The Freelancers' Show 113 - Learning

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Eric and Curtis discuss how their learning has changed from the start of their career to now.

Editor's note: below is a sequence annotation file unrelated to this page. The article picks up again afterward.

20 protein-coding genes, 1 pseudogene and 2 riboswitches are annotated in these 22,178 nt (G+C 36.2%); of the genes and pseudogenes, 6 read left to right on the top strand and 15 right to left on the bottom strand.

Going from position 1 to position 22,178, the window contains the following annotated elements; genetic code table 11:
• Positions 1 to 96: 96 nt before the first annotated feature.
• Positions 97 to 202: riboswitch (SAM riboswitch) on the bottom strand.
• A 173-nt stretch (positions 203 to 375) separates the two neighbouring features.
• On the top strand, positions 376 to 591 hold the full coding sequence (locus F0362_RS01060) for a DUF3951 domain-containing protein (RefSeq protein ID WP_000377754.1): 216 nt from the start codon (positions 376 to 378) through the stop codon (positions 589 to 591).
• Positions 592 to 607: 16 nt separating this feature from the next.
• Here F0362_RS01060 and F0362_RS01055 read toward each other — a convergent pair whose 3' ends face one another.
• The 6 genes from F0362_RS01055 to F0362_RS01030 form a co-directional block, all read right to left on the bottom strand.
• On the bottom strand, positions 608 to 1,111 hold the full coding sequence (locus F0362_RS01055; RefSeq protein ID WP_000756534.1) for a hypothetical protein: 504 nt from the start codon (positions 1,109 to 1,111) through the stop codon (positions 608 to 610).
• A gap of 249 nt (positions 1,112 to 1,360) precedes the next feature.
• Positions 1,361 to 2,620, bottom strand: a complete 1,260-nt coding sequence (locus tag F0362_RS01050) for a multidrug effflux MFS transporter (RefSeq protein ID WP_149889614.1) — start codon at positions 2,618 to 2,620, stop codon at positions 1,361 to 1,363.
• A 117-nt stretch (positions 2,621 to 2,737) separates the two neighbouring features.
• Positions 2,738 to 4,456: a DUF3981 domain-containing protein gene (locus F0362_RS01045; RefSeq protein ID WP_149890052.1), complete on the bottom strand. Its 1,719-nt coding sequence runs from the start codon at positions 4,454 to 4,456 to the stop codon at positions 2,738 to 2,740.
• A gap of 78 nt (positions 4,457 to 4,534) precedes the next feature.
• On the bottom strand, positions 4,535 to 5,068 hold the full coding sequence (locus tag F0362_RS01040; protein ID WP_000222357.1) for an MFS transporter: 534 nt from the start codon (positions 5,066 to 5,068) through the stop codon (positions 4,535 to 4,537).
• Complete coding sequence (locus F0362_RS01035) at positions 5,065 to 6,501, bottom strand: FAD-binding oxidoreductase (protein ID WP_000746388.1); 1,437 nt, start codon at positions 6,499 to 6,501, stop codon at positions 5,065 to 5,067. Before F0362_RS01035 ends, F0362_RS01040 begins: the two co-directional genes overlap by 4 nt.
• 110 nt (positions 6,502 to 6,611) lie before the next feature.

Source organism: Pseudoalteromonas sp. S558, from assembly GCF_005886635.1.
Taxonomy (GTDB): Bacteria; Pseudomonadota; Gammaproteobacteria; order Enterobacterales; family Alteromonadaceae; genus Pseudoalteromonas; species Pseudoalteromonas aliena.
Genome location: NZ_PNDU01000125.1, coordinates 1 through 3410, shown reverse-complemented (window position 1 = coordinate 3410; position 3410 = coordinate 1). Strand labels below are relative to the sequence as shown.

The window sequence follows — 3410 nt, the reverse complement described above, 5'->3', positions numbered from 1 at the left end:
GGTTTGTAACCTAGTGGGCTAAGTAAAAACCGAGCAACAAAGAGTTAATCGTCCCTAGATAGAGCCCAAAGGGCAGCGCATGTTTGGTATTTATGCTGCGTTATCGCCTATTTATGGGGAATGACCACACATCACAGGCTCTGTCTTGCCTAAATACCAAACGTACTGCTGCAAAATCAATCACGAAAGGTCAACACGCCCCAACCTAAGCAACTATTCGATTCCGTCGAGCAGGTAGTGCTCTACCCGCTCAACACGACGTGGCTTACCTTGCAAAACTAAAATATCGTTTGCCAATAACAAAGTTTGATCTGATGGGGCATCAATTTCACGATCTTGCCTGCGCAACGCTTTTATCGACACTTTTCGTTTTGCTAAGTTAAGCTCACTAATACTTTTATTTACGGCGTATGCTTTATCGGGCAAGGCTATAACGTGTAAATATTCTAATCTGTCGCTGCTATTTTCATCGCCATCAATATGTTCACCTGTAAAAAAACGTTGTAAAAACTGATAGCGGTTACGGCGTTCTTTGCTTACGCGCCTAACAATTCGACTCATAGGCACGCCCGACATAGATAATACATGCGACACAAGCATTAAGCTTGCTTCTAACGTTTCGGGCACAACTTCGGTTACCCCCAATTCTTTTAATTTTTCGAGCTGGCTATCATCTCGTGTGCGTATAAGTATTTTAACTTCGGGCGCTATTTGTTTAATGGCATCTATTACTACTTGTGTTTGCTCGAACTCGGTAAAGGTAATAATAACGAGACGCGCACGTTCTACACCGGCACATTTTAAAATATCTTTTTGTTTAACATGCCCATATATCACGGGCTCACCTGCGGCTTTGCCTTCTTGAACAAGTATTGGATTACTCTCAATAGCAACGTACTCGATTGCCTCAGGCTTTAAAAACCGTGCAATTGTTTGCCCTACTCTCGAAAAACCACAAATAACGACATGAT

CURTIS: What show is this? ERIC: I think it is 113. CURTIS: 115. ERIC: Mandy’s being pretty good about keeping it up-to-date. CURTIS: That’s about time she pulled her weight around here, right? [Would you like to join a conversation with the Freelancers’ Show panelists and their guests? Wanna support the show? We have a form that allows you to join the conversation and support the show at the same time. Sign up at] CURTIS: Welcome to the Freelancers’ Show, episode 113. Today will be a bit of a light panel with Reuven out, and Chuck has some stuff going on at home, so it is Eric Davis. ERIC: Hey. CURTIS: And myself, Curtis McHale. Today we’re going to talk about learning. A little bit more specifically, even how our learning has changed from when we first started at business, running our business and what we are doing now. So Eric, when you started to do business, where did you really start? ERIC: What do you mean, like as far as educational levels on what I was doing or –? CURTIS: Yeah, what’s the stuff you were reading when you first started? ERIC: When I first started I already had a business degree at that point, so I kinda had the general idea of how to run a business. College teaches you how to run huge, corporate businesses or Fortune 500s – they don’t teach you how to start a business. I took an entrepreneurship class, which was pretty much a waste, but I knew the basics of business. And so when I got started, a lot of the stuff I really had to dig into was how to be an entrepreneur, start that kind of business, and most of it was marketing-wise – marketing tactics, not even strategy – just like scrambling to get new customers, new clients. For a long time at the beginning, that’s all my education was focusing on; I was trying to get better at that. My technical skills in Rails, and then PHP, kind of were at a level where I didn’t need to actually improve those so much. I was already above a lot of my competition, skill-wise, with that, but it was all marketing, all getting customers. CURTIS: And what's the difference between the strategy and tactics that you learned? ERIC: A strategy is almost always higher level. A strategy is like, for example, you're in Los Angeles and you wanna go to New York. Well, your strategy is you're going to travel from Los Angeles to New York. The tactics are the actual how you're going to get there: are you going to drive? Are you going to fly there? Are you going to take a train? Also, tactics will mostly change. If you take a plane and it gets rerouted to Florida for some reason, your strategy stays the same in that you still wanna get to New York, but your tactics of taken a plane ride into New York has to change, and so you have to adapt. The strategy of you – that’s kind of like your larger business focus; that won’t change very much over time. The tactics are going to – you have to adapt and you stay within the strategy to a certain extent and you might try out a whole bunch of different things – see what works, see what gets you to your end goal better. But yeah, it’s the different layers of thinking – like your big end goal, what you're doing versus the actual day-to-day, taking little steps to it. CURTIS: For me, I actually have a psychology degree, so my learning very much started at a ‘how do I even do this’ level. I was pretty, I guess, lucky when I first started and hooked up with shows like the Boagworld Podcast when it was going all the time. I got pointed in the right direction for accessibility standards#. I have never built a site and tables in my entire life, aside of actual tabular data. ERIC: Wow. CURTIS: I know. I built HTML emails – that’s the closest I've got – and they're terrible and I don’t do them anymore. I've barely done any, really. But that’s mainly because I got pointed in the right spot at that time by Boagworld. ERIC: So you started learning the technical aspects in relation to the business aspects? CURTIS: Yeah, I've always wanted to run a business. I was installing decks, I did some decks on the side on my own, so I had I guess a basic business point, but I didn’t know how to build the site at all. My dad was a computer guy; he worked at IBM for 30 years, so there was technical know-how a bit around from having computers around very, very early, but I had never coded a site at all. I don’t even remember why I decided I wanted to learn that, but I remember –. I think the first editor I used – was it NVU, was one, kind of like a gooey [crosstalk]. That was the first thing I did and I literally just started by writing HTML every day during class, actually. And then [inaudible], like deleting the work when I was done in class so I had to write it again the next day and get faster and learn more. That’s what I did – running CSS in that. That’s where my learning really started was at the purely functional level, like ‘how do you even do this.’ Certainly not the business level in any fashion. ERIC: Yeah, and thinking back, I think I had stuff on Geocities back when that was a thing. CURTIS: I did have one of those when I was in my teens. ERIC: Yeah, and I'm trying to remember they had – not wizzy wicks, they didn’t look anything like what it ended up. I used their editor – whatever it was – and then I think ended up using Notepad or something. Basically all of my programming with the exception of one or two classes I took in college as side things, I've been self-taught. I started out in Geocities, figured out HTML – I don’t even remember what I had a site about, probably cats or something stupid – and then taught myself PHP and actually all that stuff back when PHP Nuke was the thing used to build websites. It’s funny, I used to host my sites on a server that sat under my desk in my office that was slash a living room while I was a college student. I had a cluster of old computers I put together to actually run my website because I couldn’t – none of them were fast enough to actually do anything, and so I had 150 MHz here, 200 MHz here, and all that added up, but I remember doing PHP Nuke then. I remember using WordPress; I think it was 1.5. I don’t even think WordPress had the concept of a page back then and I used it for a while, and all of my stuff has just been like, “Oh, let’s try this software and then let’s hack around on it, see what it does, and try to do that stuff.” So all of my education, all of my learning as far as programming has been self-taught, and then much of my entrepreneurship has been self-taught. Like I said, these college business classes really don’t teach you how to start and run a small business, or at least when I was there it was pretty much all large business. All large, like, you have multimillion-dollar marketing budget-type stuff. CURTIS: I would say all of my business thoughts came from my dad who, after he worked at IBM for a while, he was running his own business, and so I got to talk with him. He had a lot of corporate training at IBM as well, like disk profiles and teamwork, and then auditing of departments for efficiency, so I had a head start in that aspect, maybe. I don’t even remember how I stumbled into WordPress; it actually sounds like you used it before I did. I think it had pages about the time I was using it, but I have to really dig around to figure out what version. It was 2.something. ERIC: I guess the big thing for me right after – I guess before I got out of college, I was into programming and I decided, “Okay, I wanna build web applications a bit more” because they're kind of on the rise and I think Paul Graham was writing a lot more. I think that was before Y Combinator, because I think I missed the first Y Combinator by about a year, and I was out of college for about a year. I liked Python; I was using it a little bit. I was talking with Curtis, I've actually imported Kabal scripts to Python because I had nothing better to do with my classes. I was looking at Python but the web stuff just wasn’t there and right around that time Rails just came out a few months earlier and so I actually got on that bandwagon right away and haven't left. Ruby’s been like my favorite programming language and because I got on so early, I've been using it long enough that I have the expert level or whatever experience using it; I've seen a lot of things. Since then, at least on the technical side, a lot of my knowledge has just been adding to what's changed, what's new, okay, [inaudible] SQL stuff has improved so let’s just add it to the existing knowledge I've had. I haven't actually had to go back and actually start from scratch, and that also kinda leaks out into JavaScript in other areas, so I’ll be doing a Rails project and I’ll have to do a bit of JavaScript. Well, because of that I improved my JavaScript skills; I don’t actually have to go and start from scratch with JavaScript. That’s how I've been progressing at least on the technical side of my learning is just continuously adding to my body of knowledge and using what I've learned in Ruby to get better at JavaScript. I've talked about this story before: I imported a lot of Ruby and Rails concepts into PHP and PHP frameworks just because I wanted to feel more productive, and so it’s all been incrementally improving at least on that side. CURTIS: From a technical aspect, most of – I guess actually from any aspect, all of my learning has been pain points or efficiency points, right? When I heard of Grunt a bunch and then I started being like, “I'm about to set up CodeKit again and make sure that everyone can set this up and this is a pain in the butt.” And then I dove into the ground one afternoon and leaned Grunt and now I use it all the time, like almost every project there's some Grunt in there at some point to compile my CSS or my JavaScript or pull all the to-do notes out of my plugin, out of a project in progress so that I can see and make sure I have left one around, f7or something I thought I should do. That’s how it’s all gone as I progressed – just looking at my pain points. Now I do most of my – more of my learning on the business side, so all of the books I'm reading and 90% of the books I'm reading are business-focused, and that’s all like a pain point. I'm not an expert at marketing, I'm not good at positioning myself where I want to be, and so I'm reading about how to do those things, refine my client process. ERIC: So are you mostly using books to kinda drive your education, or are you using other sources or mediums? CURTIS: The absolute highest value content that I can see is in books and in podcasts. When I look at the information for the time I spent, those are the two best. There's a lot of good blog posts out there, but I find a lot of them – if they talk about something good, they don’t give you a really good execution strategy. There are certainly some out there that are awesome and totally knocked it out of the park, but by and large, the best value content I get each week is out of a book or out of a podcast. ERIC: Yeah, for me, with the technical stuff – actually all the learning I do, I don’t know if this is actually the proper term, but I call it just-in-time learning. I try not to put time into learning something until I need it, unless I really, really want to. And so for the technical side, I’ll avoid learning new SQL or whatever until the client needs it or until I see I need to learn at least the basics to kinda have a working knowledge and know if it’s a good thing or bad thing, and for that stuff I found blog posts worked pretty good, mostly just to get an overview of everything. But I’ll agree – for business things or for things where you need. like kinda what I talked about earlier where you need a bigger picture, like a strategy view of things, blog posts just don’t get into the depth for me; they don’t kinda cover it enough. For me, books are absolutely at the top for me. Podcasts are good for a little bit, like an introduction to things, or talking about news, but I've always been a reader as kind of how I get all my information. CURTIS: Oh yeah, myself and my wife are both readers, extensively. We have often tried to see who can read the most books in a month; by the time we’re getting each to 10 we decide that it was just a good month of reading. I think for technical topics, the blog posts are more useful to me because I usually like ‘here is exactly how you do it.’ I, usually at this point, dive in by reading the technical documentation on Grunt’s site and then look around it. [Inaudible] have written about it to kind of buff up my knowledge or to, “Oh, there's an example and this is why they're doing it and now I can improve my own workflow.” For technical, blog posts are more useful to me. I very rarely read old books; I've got references around, but that’s about it. I very rarely even finish them; I just flip through the pages I need to and I'm done with them. ERIC: Yeah, and I've actually – I've been doing, I guess for the past year, I've been really cleaning out a lot of my paperback books. I've been holding on to reference books, but I'm finding more and more – even really good reference books, I don’t reference them. I go on the Internet first, by the time I actually decide, “Oh, I probably should just pull that book off the shelf,” I've already found my answer. I think between blog posts and then, for programming itself, like API docs or maybe if you're using Adobe products like Adobe’s official Help or whatever, that seems to be the easiest way for me to learn. Since I do a lot of stuff in open source, I actually will download a lot of the source code and actually just read through the code itself, because that’s actually how it works versus the disconnect between how the code runs and how actually someone thinks it runs and how they write about it. CURTIS: Yeah, and that’s something you can only do once you know the right questions to even ask. I know, when I first started, I didn’t even know the right questions to ask. I cried at my computer one night because I didn’t even know where to go. Like, how do you even start to frame this problem I was having? Now that I can, I [inaudible] too. I use an application called Dash that downloads a whole bunch of documentation for me, and so I have on my computer, local all the time, all the WordPress documentation, the SAS documentation, Bourbon, Vim. It’ll document all your man pages on your computer, even. I use that regularly to search for API docs and then code as well. ERIC: Yeah, that’s pretty cool. In Rails, a lot of times, when you have an actual exception it tells you the line number of the code had an error in and because of a lot of the kinda changes in how it works is you almost always have copies of that code locally where you can get to it, so I actually jump right into the code. I used to be afraid; I used to look at Rails or any other technical system – I don’t wanna touch it. I want it to work; if it doesn’t work, I'm going to complain about it. Now, my first response is to jump into it and see what's going on, because I think as you kind of get better at stuff you learn that Rails or Grunt – whatever it is you're using – is not perfect. There's going to be problems in it; don’t blame it first, but there's a good chance that you might actually have found something no one else has found. Especially for open source, you can actually go in and hope to fix a release, hope to shine bright on a problem and help someone else fix it. I think that’s kinda important to your learning, because it kind of shows you that you can make a hypothesis. Like, there's a problem in this piece of software. Let’s look through it, diagnose, “Okay, here’s where the problem could be; change it and see if it actually worked or not worked,” and when it works, it really helps you look at it like you’ve dug through all this stuff and now you’ve learned, “Well, my hypothesizing is better; I can see how the software works as a whole.” And so at least with technical stuff, that’s really nice. It’s a fast feedback cycle of problem-change-it’s fixed. CURTIS: Yeah, most of the time I'm using a documentation that's for – like in WordPress, PHP – like, “What are the parameters on this again?” I just double check it; I just read through it, how they recommend best to use it, which may or may not be accurate. Sometimes I read how they said to use it, “Oh wait, that’s totally broken” and I forgot to go fix it in the documentation, which I try to do as well because it’s all on a wiki for WordPress stuff. For SAS, or Bourbon, more often it’s stuff like I'm not even aware of all the mixins you can use [inaudible] so it’s just bringing out my general functional knowledge. ERIC: It’s kind of a hard thing – I think I've written about this quite a bit – with technical stuff, it’s easy because you get that fast feedback; you can slowly expose yourself to it. But with business and any kind of business topics, especially for me – marketing – it’s a lot harder to learn because feedback, either you don’t get it or just come as fast. For instance you might –. CURTIS: [Crosstalk] depending on your site traffic, right? ERIC: Yeah, [inaudible] but anything – I mean, you might –. Maybe you're going to try to – maybe you're working on your sales skills and you try to pitch a project to a client a certain way. Well, you don’t have enough volume to really understand, like, the client said no because of the wording you chose, or they said no because they don’t have the money. It’s really hit or miss and it’s not very qualitative, but it’s quantitative in that you can’t really put a lot of hard numbers on a lot of business stuff, and I think that [inaudible] a lot of marketing that’s why I started to learn marketing when I got started, and I'm still learning parts of it. It’s not like coding where you can do it and actually see the result and you know it’s correct. Marketing – you can do it, you might get some results, but you never know if you could have gotten better results, or that’s the best you can do, or if you tweak certain things it’s going to be twice as good, and so that’s kind of a hard thing. That’s why when you're learning business, you're almost always continuously learning. CURTIS: Yeah, that’s certainly right. I feel like I'm lacking most right now is [inaudible] and it’s [inaudible] because of testing I need to use that. That’s the thing that I focus on now. ERIC: I don’t remember how long ago I got into it, but one area – like I said, I was going through all the marketing stuff, trying to find what worked for me, what I enjoyed, and I happened upon – the full-on term is direct response marketing, but it’s also called direct marketing. It came out of kind of the miller of the catalog, so they’d mill out a catalog of stuff, people would order things. Or nowadays it’s more of like what people call the junk mail, where someone would mail a letter and you'd respond to it and you'd get a discount or you'd get a free product or whatever – a lot of that has actually moved online very easily. I got into that and I really enjoyed that, because a lot of that is very numbers-based; it’s very analytical; it has feedback mechanisms built in. If you're going to send out a thousand different letters to people in your local area and you get only one return, that’s less than one percent – you screwed something up. So the next thousand you send, maybe you change the letter, maybe you change the envelope, maybe you follow up with a phone call – whatever. But you have that feedback [inaudible] “Okay, this one I'm going to do better by changing one or two factors.” Being a programmer, being very analytical – that’s been something good for me and that’s actually helped me, because I've learned what works for the actual clients I talk to. I know doing this sort of action is actually going to give me a better response, and it might not be that way for everyone, but for me and my specific market, it’s worked. Another good thing about that is as I'm learning, I'm finding areas I either don’t know or areas that I know I need to improve my learning. Maybe a year ago, maybe a little less, I realized I had the process down, I had the analytics down, but my copywriting was bad. I wasn’t writing compelling copy, and so I actually spent time and dedicated time to learning copywriting and took that new learning and integrated it into all the stuff I've been doing, with the hopes of actually making the whole thing better. And so it’s kind of given me a focus to see where are my weaknesses, what I want to improve, and that's helped me kind of build a learning plan. CURTIS: So what did you use to learn copywriting or how do you find those resources? ERIC: A lot of the original direct response marketing is built around copywriting, like that was the biggest tool they had, so I got some resources from that. The thing is a lot of that – well, some of that doesn’t translate well to online, and some of it is very, not sleazy, but it comes across as very hard-sell-y and I don’t like that. I found a lot of my clients don’t like that style either, and it was just hard to write. I couldn’t write that salesmanship-y, I've never been strong on the salesmanship side, and so I kind of – I've latched on to people who taught copywriting or kind of wrote a lot of sales material, but they wrote it in more of a helpful, more of a ‘we’re here to help, here’s some help we can give you; if you need more, we’ll give you more information if you buy this product’ or whatever. The big one that I had is Naomi Dunford from Ittybiz, and she has stuff on and off the market, so you can get all of her stuff. She had a copywriting book that I basically devoured. And then we had her a while ago – Joanna from Copy Hackers – she writes really good copy that’s also like, ‘I wanna help you, I wanna give you as much information as I can.’ If you need kind of a higher-level service or custom stuff, that’s where you'd actually pay for her services or pay to – your clients would pay to work with you. And so, I think between those two and a couple of other ones I found that I've gotten good recommendations on that, it’s kind of built up and leveled my copywriting skills to be from a complete absolute novice, to being decently good at it. CURTIS: So how do you decide normally what – like you talked about just-in-time learning, how you decide what is this thing that you need at this exact second? Like any given day, I could learn how to run Vagrant a little better developer-wise, or I could learn to do marketing a little better, or I could do whatever. How do you reckon those, all the things that you could be learning? ERIC: It’s hard; a lot of it is – the first thing is [inaudible] experienced pain with something? Like I said with the copywriting, I could see I was doing a whole bunch of activity in certain areas of my business and I could see that my copy that I was writing was the weak point. I could see that it was letting me down, and it was making it so even if I was doing stellar jobs on my email marketing, stellar jobs on making the product, the copywriting actually made those mediocre results. And so having a pain is kind of the first where I look at, and that's like, “Okay, that’s something I need to focus on.” Another aspect is what am I interested in, because I know I bounce around between ideas and topics. Like recently, we were talking before the show, I've been looking at a piece of software called Docker. I've always worked with virtual machines and all that stuff; I ran Zen back when it was alpha or beta software. I know how that works and I've ran it pretty much all the time, like different virtual stuff, and so Docker is kind of a slant on it; it’s actually a slant on the version that I used to use a long time ago. I'm like, “Oh, I have an interest in that. I don’t have a need for it because I use Vagrant or VirtualBox for things already, but Docker’s a little bit different and I think I'm going to learn some stuff from it and it might end up kinda one of the main tools I use, so I'm actually scheduling time this week to kinda sit down and play with it and figure out how it works.” Kind of the idea of you get the pain, and then you got what you're interested in, and then like the third one, like what I said earlier, the just-in-time. If I knew the client was coming up that needed help with, we’ll say the MailChimp API. Well, I'd probably dig in this week and kind of play around with MailChimp API a little bit, read the docs, do my learning that way – and that’s the just-in-time aspect. What about you? How do you pick what to learn? CURTIS: Part of it is what a client project brings up, right? I needed to dig in to Vagrant a little deeper for a client project and so I did that. I usually, I guess to split up my time, I learn more development during the day and read more about how to run an awesome business at night. And I listen to nothing – this is probably the most developer-y show that I listen to; everything else is business-focused. And there’s just time, right? I got this stuff on Copy Hackers and I read up [inaudible] but I didn’t have time. I guess it wasn’t a big enough pain point for me; that’s the one that I decided would be most beneficial to me at that exact moment. ERIC: Right, and that's the problem I have. Like I said, I read a lot, and so I’ll actually read things that I don’t need, but it’s like, “It’s entertaining, I might pick up a few things” but I don’t actually retain a lot of the knowledge and I kind of built up my own habits and systems to really keep track of, “Okay, if I do need that knowledge later, how do I get to it without rereading the 4-5 books on the topic?” But if you don’t have an actual need, or you can’t put what you're learning into play and actually experience having to go through it, it makes it a lot harder and if feels like information kinda goes in one ear and out of the other. So do you have a plan of over this next year, or even a quarter or a month, like what you wanna learn, where you're going – that sort of thing? CURTIS: Yup. This year, I did two quarters so far. The first one I was trying to learn more about launching products, which I admittedly didn’t do wonderfully on; I could have done more for sure. This quarter, I'm working on better client metrics, so like [inaudible] one of my best clients, how do I continue to serve them better and continue to have them coming back, because they're already my best clients, right? So those are the things that I'm focusing on and trying to tailor my reading towards that. Actually right now I'm reading Michael Port’s book. I always forget it if it’s Get Clients Now or Book Yourself Solid because I mix them up, but [inaudible] was by Michael Port. I think it’s Book Yourself Solid, I'm going back through that with my Masterminds group to really hone down my client offerings, which are the clients I love and really get that tight. ERIC: You said you kinda had quarters for it; do you actually kind of actively go and say, “I'm going to read this book, I'm going to read this book, I'm going to listen to this podcast” – do you plan it out like that, or do you just say, “I'm going to take these three months and kinda keep my eyes open on whatever I find that’s about client metrics, I'm going to pick up and start reading? CURTIS: Well, if you look at my Amazon wish list, you'd see probably 150 entries in there, and so what I’ll often do is I’ll kind of dig back through and buy four or five of them and say, “This is the ones that I plan on reading” because I often go through four books a month. I’d plan on reading these ones, sometimes I’ll start through one and get partway through it and I’ll be like, “This is a terrible book.” I did that with one of the Basecamp 37Signals’ books [inaudible] Remote. Remote – I got five pages in and said, “This is terrible.” Maybe 20 pages in, but then I reread Rework, because that’s what we do with the Mastermind group and I thought it was still a good, got-checked book on how you run your business. So it depends; as long as you don’t feel bound to reading them. And then the podcasts I have are pretty consistent. I had one or two and tried one or two, but then I'm not sure, so I just take them back if they're not useful to me. Just cut them, I don’t care. ERIC: So would you say, the podcasts are kind of supplementing your learning, like they're like giving you kind of a broad spectrum of different topics? Like, [inaudible] talk about client analytics, but they might talk about, say, copywriting, and you're doing the client analytics so you pay attention and then later on if you decide to pick up copywriting you're like, “Oh, I kinda know the basics from this podcast already.” CURTIS: Yeah, I said I focus on client metrics. When we talked with Kirk – I was on that show – and then I listened to it again and I thought, “This was the best thing I've listened to all week.” When we talked about value, it was by far – and I listened to it the second time and my wife listened to it, I was like, “That was a really good episode.” And so when I have stuff like that surface, I just put the time into listening to that because it is – sometimes the most valuable content to listen to that week has nothing to do with what I was technically focusing on, but it’s still good to think of it in your overall business strategy, right? How am I pricing, in that example, specifically. ERIC: Right. For me, I go with different ways. I focus. Other than fiction – because I use fiction as kind of the decompression of going through and learning everything – if I'm reading about copywriting, that’s all that I'm reading about. I’ll listen to copywriting podcasts, I’ll read copywriting books, I’ll find a bunch of people on Twitter, whatever, that are copywriters or that are in that area and read the stuff they're posting – that’s kind of the only thing I focus on. It’s kind of a full-on immersion and what I like to do is I’ll go and basically get samples of any kind of kindle book people recommend to me that I have a mild interest in, because the samples are free, and then I’ll read the sample, decide if the writing’s good, because some people just have horrible writing, it’s impossible to get through it. Like you, I have this big wish list. I actually have 194 items on my Kindle list right now, and I have other wish lists I have, like paperback books, things like that, but when it’s like, “Okay, I'm learning copywriting this week” I’ll go and buy all of the Kindle books about copywriting and I’ll sit down for the month or whatever and basically that’s all I'm reading as far as nonfiction-wise. I found that that intense focus and all the notes I take really helps me understand and then kind of – you get to a point where you don’t know anything, so everything you read’s new. But then after a while, you're reading the book and like, yeah, everyone’s already said everything that’s in this book and you're full of all the information and that’s when you can kind of stop learning or move on to the next topic. We got a bunch of advice here, I guess I'm going to ask you, for someone who’s maybe they're getting started freelancing and there's just a ton of information they have to learn, or maybe there's a certain topic – I mentioned copywriting quite a bit, you mentioned client metrics – maybe there's a specific topic that someone has and they wanna get into it, how would you actually recommend that they get started in it. CURTIS: Find the best book on the subject. I tell new freelancers that there's four or five books they should read. They should read The Price is Right by Chris Lema, that’s for short pricing, because [inaudible] that good pricing theory and then you'll read it again later when you can dig into it. Book Yourself Solid and Get Clients Now! And then if you have time to read, The Strategy and Tactics of Pricing with a monolithic tone on pricing. I think those put you off on the right foot when you're starting freelancing. When I'm looking at a new topic, I just try to find the best resources that are out there. Sometimes, even a Udemy course. For Masterminds I read a bunch of that over Christmas so I can improve my running one. I bought a couple of books and the best value content for that being a Udemy course by Dan Miller – that was the best option. I found it had the best content in it. And then for applying it, like with the Mastermind stuff, I just started doing parts of it and seeing how it worked and then kind of tweaking my approach to how I was running the Mastermind and I have found it very good as an organizer, in many ways, to take more control of the group [inaudible] than I did originally. ERIC: Okay. That’s [inaudible] much how I do it. I recommend getting – assuming reading is the best way you learn, and if you don’t know, reading’s a really inexpensive way to try it out – but get the top four or five books on the topic. If you can hear recommendations from people, that’s the best way to start, but I've actually found –. If you can find an Amazon category for the topic you wanna learn, just start there and just go off the list and just pick the top four or five books that actually sound reasonably close, because some books get miscategorized. Read them, and like I said, you'll hit a point where you feel like people are just repeating the same things you already heard, and once you get to that point, I feel like you’ve done enough reading that it’s time to actually do action. And when you're reading, take notes of things, take notes of important stuff. If something pops in your head like, “Oh, this is a great –” like, you were talking about price and stuff, if there's a great pricing tactic, take a note on that to try out. If you can, try it out as soon as possible versus waiting till you read all the books, but if you feel like you need to wait, just get to where you're comfortable, and try it out, and try it in a way where you feel you can watch it and get the feedback on it to see if it worked and also where you're a bit protected in that it’s not going to completely kill your business and completely put you in the poor house. Do it where it’s a very minor test, and if it goes wrong it’s not that big of a deal and just watch that feedback cycle. Try one thing you learned, try the second thing you learned – keep doing that. That’s basically how I learned and how I actually started applying that learning to my business. I'm not a good video learner, and I learn only a little off of podcasts, but if that’s kinda where you learn I would do it the same way: find good podcasts or find good videos, especially if you can find instructional DVDs or instructional stuff on Youtube, or conference presentations – that sort of thing – latch on to the top five or six. Or because they might be shorter, maybe get 10 or 20 of them and dive deep into that topic you're looking at until you get to the point where it feels like people are repeating themselves or they're saying the same things. Just figure out what's best for you learning-wise. CURTIS: Right. Well we’ll move in to the picks now. Eric, what do you have for us this week? ERIC: My pick is – it’s on Rachel Andrew’s blog. It’s called Playing a Mind Game on distance running and product launches. If you don’t know, I actually – I'm kind of a runner; I've done 5Ks, but I'm working my way up to do a half marathon. [Inaudible] I’ve actually ran one [inaudible] so I'm obviously watching running stuff, running devices – that’s something I'm learning. Rachel Andrew also runs a product business and so it’s like, “Oh, look. That’s two of my interests there,” but she actually compared the two and kind of broke it down how running works, how launching a product works and how it’s – she runs marathons – but how it’s like ‘it’s a marathon, not a sprint’ launch a product, and so it’s a good blog post. She has a really good blog and she has a really good newsletter; I think it goes out every week. It has some stories from her and industry news for the products, entrepreneur stuff, so I'd recommend subscribing to it. CURTIS: And I'm going to recommend Dash today. That’s the documentation app that I mentioned earlier. It’s got – I checked while we were talking – it’s got docs for Rails as well and lots of different flavors of it. It really has documentation, I think, which is probably 80 or 90 sources in there, and any site can actually – if they just mark it up properly – can easily become that. it auto-updates, so every time there's a new WordPress release it knows to double check the version number and downloads all the docs again for me so it keeps itself up-to-date all the time. Any time you open it, it starts downloading all the newest stuff for you. It’s awesome, it’s saving me a ton of time and integrates with, say, [inaudible] with your code-editor of choice so you could search and pop over to that directly quite easily. ERIC: Yeah, that looks pretty cool. I've used a bunch of different things; Ruby has some built-in stuff where it builds HTML versions of your documentation and so people have taken that and extended it to make bundles of Ruby and Rails and common stuff like that. But this looks nice because if you're working a lot of different environments or you do PHP and JavaScript, and Bash or whatever, this can all do it in one place. CURTIS: Yup. It’s easy to even – from Vim, if I just type :Dash, whatever I'm searching and type WordPress, it’ll search, center it only on the WordPress docs and does tabs and a bunch of other stuff, so it’s really nice, it’s really slick. I found it I guess a month, two months ago, and have used it all the time. I barely even open the web pages for these things unless something seems off [inaudible] make sure it’s up-to-date. Well, that’s it for episode 113. Thanks for listening! [Hosting and bandwidth provided by the Blue Box Group. 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